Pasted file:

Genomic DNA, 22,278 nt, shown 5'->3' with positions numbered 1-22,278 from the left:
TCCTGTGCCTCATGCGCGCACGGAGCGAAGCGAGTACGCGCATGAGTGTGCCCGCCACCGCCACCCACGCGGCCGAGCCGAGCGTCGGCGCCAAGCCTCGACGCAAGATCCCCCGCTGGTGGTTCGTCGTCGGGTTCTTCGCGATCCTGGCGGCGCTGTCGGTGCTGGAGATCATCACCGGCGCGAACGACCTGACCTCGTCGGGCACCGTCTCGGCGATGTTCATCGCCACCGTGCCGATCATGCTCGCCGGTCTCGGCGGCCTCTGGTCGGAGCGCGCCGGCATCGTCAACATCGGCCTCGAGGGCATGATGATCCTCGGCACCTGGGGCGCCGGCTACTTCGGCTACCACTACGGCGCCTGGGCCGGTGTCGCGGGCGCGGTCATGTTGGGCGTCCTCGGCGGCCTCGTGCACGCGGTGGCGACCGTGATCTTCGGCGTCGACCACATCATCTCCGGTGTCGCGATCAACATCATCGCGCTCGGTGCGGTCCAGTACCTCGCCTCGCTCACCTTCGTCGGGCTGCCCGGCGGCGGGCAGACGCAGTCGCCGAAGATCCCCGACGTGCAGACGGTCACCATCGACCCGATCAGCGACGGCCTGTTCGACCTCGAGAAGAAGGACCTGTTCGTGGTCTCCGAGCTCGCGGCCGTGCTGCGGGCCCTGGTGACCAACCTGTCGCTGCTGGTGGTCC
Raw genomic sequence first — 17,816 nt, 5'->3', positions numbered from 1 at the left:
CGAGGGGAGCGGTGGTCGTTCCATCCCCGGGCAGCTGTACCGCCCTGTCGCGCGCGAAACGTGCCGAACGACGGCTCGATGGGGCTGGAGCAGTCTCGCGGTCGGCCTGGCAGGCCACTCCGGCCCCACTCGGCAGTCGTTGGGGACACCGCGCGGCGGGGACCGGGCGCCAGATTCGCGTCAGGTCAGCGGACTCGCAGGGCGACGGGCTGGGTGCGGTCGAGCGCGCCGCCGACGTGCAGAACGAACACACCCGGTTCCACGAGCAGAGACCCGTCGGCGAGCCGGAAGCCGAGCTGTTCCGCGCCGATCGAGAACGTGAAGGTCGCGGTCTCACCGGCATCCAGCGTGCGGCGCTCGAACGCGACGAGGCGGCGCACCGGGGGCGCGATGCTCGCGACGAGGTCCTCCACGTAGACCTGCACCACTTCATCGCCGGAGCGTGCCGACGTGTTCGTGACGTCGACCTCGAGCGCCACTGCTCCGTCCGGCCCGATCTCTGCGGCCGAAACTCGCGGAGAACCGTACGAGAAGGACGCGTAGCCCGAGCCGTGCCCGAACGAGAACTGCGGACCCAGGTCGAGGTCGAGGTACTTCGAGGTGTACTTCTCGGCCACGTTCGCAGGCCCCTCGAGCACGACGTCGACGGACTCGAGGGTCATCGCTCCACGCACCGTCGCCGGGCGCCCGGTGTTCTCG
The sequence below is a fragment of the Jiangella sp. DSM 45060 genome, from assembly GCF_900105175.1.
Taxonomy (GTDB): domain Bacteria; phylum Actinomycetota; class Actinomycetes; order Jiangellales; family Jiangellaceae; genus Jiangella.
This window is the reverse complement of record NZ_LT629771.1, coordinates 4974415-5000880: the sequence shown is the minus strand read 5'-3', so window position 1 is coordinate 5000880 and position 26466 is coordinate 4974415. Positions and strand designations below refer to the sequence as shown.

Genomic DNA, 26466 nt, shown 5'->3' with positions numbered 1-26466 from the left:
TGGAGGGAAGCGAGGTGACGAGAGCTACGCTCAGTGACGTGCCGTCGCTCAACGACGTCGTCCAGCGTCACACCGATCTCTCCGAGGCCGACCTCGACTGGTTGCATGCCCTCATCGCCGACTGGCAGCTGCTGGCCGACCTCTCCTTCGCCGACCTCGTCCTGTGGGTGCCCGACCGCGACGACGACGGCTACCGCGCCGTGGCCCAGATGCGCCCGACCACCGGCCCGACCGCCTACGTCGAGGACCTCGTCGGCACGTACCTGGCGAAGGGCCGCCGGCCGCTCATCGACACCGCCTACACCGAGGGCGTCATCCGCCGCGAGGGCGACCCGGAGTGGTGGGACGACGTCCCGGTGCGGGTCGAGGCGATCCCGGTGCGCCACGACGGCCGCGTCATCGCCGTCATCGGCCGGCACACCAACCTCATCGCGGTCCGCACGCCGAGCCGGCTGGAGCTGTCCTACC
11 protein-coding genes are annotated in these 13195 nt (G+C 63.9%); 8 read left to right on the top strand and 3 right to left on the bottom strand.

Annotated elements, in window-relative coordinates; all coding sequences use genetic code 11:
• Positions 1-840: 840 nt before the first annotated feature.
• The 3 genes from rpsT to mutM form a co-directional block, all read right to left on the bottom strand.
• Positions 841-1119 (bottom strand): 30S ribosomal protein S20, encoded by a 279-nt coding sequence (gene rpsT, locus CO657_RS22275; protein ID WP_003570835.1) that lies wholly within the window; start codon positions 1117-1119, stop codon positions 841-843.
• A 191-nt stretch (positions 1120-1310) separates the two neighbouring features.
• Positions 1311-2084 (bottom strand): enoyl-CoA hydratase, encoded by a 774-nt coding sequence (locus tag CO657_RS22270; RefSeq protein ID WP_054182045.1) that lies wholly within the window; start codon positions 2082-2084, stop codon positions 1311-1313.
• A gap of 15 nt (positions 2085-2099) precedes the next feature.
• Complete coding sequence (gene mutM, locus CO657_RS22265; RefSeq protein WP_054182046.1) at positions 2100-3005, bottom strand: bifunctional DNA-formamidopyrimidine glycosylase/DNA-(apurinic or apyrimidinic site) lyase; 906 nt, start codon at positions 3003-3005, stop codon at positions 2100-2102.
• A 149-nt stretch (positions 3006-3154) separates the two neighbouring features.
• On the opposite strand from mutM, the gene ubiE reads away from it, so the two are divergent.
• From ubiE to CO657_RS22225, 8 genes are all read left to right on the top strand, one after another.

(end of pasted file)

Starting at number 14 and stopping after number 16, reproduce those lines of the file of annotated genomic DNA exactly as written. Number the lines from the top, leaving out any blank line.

• Positions 841-1119 (bottom strand): 30S ribosomal protein S20, encoded by a 279-nt coding sequence (gene rpsT, locus CO657_RS22275; protein ID WP_003570835.1) that lies wholly within the window; start codon positions 1117-1119, stop codon positions 841-843.
• A 191-nt stretch (positions 1120-1310) separates the two neighbouring features.
• Positions 1311-2084 (bottom strand): enoyl-CoA hydratase, encoded by a 774-nt coding sequence (locus tag CO657_RS22270; RefSeq protein ID WP_054182045.1) that lies wholly within the window; start codon positions 2082-2084, stop codon positions 1311-1313.